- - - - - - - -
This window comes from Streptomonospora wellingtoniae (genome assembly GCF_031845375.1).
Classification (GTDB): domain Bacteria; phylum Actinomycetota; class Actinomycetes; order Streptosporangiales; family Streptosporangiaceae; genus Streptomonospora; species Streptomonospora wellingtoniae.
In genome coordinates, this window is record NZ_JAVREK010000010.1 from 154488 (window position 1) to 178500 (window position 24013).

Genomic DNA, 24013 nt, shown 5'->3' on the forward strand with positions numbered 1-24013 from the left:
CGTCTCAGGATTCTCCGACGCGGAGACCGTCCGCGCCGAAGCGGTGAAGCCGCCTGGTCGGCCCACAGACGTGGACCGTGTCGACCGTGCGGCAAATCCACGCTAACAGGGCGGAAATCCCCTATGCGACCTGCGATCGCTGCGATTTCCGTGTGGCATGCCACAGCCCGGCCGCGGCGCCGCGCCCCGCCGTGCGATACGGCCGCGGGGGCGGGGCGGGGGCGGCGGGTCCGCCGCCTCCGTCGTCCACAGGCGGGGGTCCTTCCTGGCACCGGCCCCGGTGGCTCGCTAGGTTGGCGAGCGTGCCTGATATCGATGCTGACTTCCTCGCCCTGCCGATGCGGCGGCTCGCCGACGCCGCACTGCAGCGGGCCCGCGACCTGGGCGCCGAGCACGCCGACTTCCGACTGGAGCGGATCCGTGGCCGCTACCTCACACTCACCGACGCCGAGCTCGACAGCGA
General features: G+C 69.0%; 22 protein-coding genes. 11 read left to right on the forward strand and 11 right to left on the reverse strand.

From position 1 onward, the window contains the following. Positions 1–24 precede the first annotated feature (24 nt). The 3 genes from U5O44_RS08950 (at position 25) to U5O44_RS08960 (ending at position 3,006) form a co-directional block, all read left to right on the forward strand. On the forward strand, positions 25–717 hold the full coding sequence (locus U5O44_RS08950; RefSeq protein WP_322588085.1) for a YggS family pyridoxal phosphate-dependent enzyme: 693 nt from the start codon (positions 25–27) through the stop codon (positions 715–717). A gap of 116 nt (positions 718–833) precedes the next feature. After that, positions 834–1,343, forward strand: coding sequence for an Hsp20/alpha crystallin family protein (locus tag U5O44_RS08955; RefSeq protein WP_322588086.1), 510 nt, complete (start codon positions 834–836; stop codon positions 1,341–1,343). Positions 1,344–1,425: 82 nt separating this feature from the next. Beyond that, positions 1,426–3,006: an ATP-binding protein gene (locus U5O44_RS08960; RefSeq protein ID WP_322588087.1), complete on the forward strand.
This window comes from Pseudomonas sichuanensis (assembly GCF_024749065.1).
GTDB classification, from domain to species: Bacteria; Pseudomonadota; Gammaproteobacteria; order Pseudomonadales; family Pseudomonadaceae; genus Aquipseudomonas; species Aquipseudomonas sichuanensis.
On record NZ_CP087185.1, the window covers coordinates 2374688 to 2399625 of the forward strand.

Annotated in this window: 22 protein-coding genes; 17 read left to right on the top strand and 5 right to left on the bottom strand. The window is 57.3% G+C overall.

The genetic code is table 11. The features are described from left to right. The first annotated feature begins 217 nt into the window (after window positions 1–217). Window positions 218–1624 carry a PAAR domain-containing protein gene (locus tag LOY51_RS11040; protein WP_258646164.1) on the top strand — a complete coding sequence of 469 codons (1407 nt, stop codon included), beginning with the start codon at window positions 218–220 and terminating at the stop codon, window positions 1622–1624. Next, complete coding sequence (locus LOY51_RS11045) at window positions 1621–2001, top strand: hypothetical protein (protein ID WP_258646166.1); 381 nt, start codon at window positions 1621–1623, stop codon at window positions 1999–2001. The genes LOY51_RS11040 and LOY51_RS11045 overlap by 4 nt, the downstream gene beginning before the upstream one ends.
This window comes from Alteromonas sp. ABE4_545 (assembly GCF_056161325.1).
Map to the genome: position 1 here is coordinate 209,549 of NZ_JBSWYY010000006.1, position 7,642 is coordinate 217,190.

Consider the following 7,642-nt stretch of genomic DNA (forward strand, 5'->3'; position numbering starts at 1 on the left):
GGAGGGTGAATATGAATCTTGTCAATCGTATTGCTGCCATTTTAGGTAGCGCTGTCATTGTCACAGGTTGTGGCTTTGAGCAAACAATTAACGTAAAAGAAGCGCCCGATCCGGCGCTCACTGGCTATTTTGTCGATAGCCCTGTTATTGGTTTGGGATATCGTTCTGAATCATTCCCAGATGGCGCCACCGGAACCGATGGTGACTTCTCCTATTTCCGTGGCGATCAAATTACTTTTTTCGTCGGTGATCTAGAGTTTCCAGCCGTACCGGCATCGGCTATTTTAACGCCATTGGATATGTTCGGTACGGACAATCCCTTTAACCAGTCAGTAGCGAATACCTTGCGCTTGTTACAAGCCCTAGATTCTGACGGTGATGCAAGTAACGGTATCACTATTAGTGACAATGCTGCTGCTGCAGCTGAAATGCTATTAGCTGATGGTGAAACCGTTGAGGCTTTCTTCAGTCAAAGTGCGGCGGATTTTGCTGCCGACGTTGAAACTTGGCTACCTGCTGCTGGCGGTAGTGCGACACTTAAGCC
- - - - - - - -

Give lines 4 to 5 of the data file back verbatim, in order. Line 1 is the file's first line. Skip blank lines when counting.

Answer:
Genomic DNA, 24013 nt, shown 5'->3' on the forward strand with positions numbered 1-24013 from the left:
CGTCTCAGGATTCTCCGACGCGGAGACCGTCCGCGCCGAAGCGGTGAAGCCGCCTGGTCGGCCCACAGACGTGGACCGTGTCGACCGTGCGGCAAATCCACGCTAACAGGGCGGAAATCCCCTATGCGACCTGCGATCGCTGCGATTTCCGTGTGGCATGCCACAGCCCGGCCGCGGCGCCGCGCCCCGCCGTGCGATACGGCCGCGGGGGCGGGGCGGGGGCGGCGGGTCCGCCGCCTCCGTCGTCCACAGGCGGGGGTCCTTCCTGGCACCGGCCCCGGTGGCTCGCTAGGTTGGCGAGCGTGCCTGATATCGATGCTGACTTCCTCGCCCTGCCGATGCGGCGGCTCGCCGACGCCGCACTGCAGCGGGCCCGCGACCTGGGCGCCGAGCACGCCGACTTCCGACTGGAGCGGATCCGTGGCCGCTACCTCACACTCACCGACGCCGAGCTCGACAGCGA